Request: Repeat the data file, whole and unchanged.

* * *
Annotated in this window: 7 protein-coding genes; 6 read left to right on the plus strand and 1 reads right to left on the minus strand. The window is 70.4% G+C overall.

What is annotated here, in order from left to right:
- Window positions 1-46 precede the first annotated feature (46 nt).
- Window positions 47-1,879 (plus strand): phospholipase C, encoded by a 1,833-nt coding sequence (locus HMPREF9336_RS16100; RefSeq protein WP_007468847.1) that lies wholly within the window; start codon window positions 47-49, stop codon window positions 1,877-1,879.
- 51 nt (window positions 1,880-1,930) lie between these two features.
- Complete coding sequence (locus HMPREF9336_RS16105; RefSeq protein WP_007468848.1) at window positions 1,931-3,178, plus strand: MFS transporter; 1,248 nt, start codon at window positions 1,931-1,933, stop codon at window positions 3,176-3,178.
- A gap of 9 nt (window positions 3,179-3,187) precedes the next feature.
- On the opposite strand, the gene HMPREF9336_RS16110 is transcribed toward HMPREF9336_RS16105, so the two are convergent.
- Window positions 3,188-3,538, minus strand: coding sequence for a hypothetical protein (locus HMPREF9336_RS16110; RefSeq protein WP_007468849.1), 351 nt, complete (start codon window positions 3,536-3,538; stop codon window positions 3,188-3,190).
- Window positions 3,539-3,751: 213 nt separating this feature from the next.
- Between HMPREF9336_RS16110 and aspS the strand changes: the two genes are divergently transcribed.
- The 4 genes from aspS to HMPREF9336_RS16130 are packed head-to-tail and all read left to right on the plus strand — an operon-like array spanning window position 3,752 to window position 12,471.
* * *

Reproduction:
Annotated in this window: 7 protein-coding genes; 6 read left to right on the plus strand and 1 reads right to left on the minus strand. The window is 70.4% G+C overall.

What is annotated here, in order from left to right:
- Window positions 1-46 precede the first annotated feature (46 nt).
- Window positions 47-1,879 (plus strand): phospholipase C, encoded by a 1,833-nt coding sequence (locus HMPREF9336_RS16100; RefSeq protein WP_007468847.1) that lies wholly within the window; start codon window positions 47-49, stop codon window positions 1,877-1,879.
- 51 nt (window positions 1,880-1,930) lie between these two features.
- Complete coding sequence (locus HMPREF9336_RS16105; RefSeq protein WP_007468848.1) at window positions 1,931-3,178, plus strand: MFS transporter; 1,248 nt, start codon at window positions 1,931-1,933, stop codon at window positions 3,176-3,178.
- A gap of 9 nt (window positions 3,179-3,187) precedes the next feature.
- On the opposite strand, the gene HMPREF9336_RS16110 is transcribed toward HMPREF9336_RS16105, so the two are convergent.
- Window positions 3,188-3,538, minus strand: coding sequence for a hypothetical protein (locus HMPREF9336_RS16110; RefSeq protein WP_007468849.1), 351 nt, complete (start codon window positions 3,536-3,538; stop codon window positions 3,188-3,190).
- Window positions 3,539-3,751: 213 nt separating this feature from the next.
- Between HMPREF9336_RS16110 and aspS the strand changes: the two genes are divergently transcribed.
- The 4 genes from aspS to HMPREF9336_RS16130 are packed head-to-tail and all read left to right on the plus strand — an operon-like array spanning window position 3,752 to window position 12,471.